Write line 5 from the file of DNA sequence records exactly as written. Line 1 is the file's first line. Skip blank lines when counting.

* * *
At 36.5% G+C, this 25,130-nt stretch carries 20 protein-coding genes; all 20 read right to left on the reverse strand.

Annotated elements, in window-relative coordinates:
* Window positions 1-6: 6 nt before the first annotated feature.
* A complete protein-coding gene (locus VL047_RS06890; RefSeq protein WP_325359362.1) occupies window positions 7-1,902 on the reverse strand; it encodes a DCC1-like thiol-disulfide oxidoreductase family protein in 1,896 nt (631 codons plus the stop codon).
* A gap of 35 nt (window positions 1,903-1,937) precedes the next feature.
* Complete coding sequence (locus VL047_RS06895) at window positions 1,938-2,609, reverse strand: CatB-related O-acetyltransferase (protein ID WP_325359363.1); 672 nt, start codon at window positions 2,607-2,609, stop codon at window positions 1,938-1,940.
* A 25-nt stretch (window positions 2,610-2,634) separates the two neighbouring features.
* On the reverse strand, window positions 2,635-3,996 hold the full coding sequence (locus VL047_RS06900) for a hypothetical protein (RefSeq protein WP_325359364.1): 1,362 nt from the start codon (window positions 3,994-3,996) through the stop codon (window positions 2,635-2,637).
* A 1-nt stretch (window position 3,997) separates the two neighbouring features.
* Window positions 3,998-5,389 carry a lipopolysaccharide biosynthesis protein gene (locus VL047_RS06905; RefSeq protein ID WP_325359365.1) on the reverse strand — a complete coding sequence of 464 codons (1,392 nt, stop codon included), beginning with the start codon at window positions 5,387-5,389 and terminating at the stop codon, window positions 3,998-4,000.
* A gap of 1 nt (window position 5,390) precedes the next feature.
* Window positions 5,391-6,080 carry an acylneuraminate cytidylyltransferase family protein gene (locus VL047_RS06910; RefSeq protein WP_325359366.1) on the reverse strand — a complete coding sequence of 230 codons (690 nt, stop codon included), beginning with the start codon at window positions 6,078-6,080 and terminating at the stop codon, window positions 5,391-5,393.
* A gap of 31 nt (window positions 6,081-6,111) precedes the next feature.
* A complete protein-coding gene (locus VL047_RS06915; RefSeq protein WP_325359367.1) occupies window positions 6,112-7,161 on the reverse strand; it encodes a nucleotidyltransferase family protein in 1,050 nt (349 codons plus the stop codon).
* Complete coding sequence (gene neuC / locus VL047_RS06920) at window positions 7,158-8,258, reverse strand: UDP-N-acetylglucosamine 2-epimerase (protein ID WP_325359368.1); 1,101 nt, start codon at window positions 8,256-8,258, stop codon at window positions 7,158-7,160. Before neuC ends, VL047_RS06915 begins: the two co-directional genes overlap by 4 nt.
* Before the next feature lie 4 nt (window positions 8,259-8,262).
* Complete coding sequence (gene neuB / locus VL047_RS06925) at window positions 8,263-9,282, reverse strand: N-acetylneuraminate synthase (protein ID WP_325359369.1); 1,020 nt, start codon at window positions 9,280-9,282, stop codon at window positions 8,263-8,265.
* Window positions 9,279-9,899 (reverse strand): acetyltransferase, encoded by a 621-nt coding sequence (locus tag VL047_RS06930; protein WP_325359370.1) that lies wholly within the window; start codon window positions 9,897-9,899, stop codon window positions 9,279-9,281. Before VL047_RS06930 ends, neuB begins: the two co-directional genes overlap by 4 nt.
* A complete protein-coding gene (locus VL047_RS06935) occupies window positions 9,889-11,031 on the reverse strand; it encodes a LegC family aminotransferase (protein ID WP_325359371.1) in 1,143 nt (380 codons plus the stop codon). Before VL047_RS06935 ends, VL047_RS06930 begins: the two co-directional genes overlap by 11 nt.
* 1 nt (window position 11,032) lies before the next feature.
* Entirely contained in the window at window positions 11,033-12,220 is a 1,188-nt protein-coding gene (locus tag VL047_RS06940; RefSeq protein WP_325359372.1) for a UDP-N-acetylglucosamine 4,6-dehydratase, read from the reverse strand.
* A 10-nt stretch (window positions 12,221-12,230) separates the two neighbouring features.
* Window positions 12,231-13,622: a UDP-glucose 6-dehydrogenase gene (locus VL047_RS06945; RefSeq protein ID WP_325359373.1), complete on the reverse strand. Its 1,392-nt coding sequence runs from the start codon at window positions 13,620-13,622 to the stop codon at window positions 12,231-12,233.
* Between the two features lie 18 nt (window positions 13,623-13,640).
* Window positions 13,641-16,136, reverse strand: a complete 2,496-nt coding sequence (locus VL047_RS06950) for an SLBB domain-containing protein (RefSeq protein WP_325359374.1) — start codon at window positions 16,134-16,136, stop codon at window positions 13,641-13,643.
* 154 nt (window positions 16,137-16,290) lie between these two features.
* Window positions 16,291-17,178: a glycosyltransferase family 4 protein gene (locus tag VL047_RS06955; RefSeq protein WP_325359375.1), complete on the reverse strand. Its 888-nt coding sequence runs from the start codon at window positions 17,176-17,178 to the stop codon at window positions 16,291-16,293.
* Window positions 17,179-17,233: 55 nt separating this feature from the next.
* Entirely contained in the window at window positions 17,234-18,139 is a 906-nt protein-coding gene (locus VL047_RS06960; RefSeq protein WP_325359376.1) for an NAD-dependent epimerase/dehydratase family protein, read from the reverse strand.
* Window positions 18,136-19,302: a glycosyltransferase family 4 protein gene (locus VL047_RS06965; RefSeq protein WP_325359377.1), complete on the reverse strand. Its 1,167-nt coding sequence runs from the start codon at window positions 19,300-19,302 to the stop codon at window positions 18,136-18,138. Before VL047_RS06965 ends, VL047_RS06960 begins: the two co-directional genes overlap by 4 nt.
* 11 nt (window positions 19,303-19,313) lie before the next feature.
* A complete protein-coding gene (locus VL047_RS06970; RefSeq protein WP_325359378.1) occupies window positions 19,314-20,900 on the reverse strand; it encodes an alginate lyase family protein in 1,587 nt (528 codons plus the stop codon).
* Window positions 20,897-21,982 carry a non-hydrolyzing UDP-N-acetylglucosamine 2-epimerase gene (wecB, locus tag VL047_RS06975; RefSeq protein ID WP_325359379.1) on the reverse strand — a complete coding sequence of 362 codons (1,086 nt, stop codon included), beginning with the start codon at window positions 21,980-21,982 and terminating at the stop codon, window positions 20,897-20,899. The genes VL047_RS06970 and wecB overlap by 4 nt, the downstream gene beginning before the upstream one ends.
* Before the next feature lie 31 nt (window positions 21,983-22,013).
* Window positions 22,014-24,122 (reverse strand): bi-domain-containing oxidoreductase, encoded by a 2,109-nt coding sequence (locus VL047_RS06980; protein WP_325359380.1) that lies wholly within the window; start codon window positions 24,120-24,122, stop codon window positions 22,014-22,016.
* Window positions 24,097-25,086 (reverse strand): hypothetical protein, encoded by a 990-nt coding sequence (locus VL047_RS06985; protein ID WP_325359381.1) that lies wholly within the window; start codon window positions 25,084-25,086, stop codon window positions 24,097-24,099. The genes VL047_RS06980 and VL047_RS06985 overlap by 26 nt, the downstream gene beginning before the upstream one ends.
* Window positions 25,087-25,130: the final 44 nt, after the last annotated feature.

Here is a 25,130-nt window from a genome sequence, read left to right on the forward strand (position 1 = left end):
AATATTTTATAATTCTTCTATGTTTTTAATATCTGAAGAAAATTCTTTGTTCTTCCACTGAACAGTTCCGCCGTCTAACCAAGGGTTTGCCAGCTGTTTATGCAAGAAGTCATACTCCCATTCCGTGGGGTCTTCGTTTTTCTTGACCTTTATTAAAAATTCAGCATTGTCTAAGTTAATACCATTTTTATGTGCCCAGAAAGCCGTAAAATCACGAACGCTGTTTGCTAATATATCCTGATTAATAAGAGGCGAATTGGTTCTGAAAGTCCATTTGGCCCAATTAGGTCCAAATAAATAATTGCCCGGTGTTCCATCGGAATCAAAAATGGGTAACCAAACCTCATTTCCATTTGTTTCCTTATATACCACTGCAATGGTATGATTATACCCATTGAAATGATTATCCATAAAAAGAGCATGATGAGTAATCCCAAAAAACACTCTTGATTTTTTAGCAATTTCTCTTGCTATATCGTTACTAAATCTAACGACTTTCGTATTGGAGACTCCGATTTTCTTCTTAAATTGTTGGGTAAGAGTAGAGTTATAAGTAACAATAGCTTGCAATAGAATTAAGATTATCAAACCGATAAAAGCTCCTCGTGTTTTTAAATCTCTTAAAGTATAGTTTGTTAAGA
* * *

* A gap of 35 nt (window positions 1,903-1,937) precedes the next feature.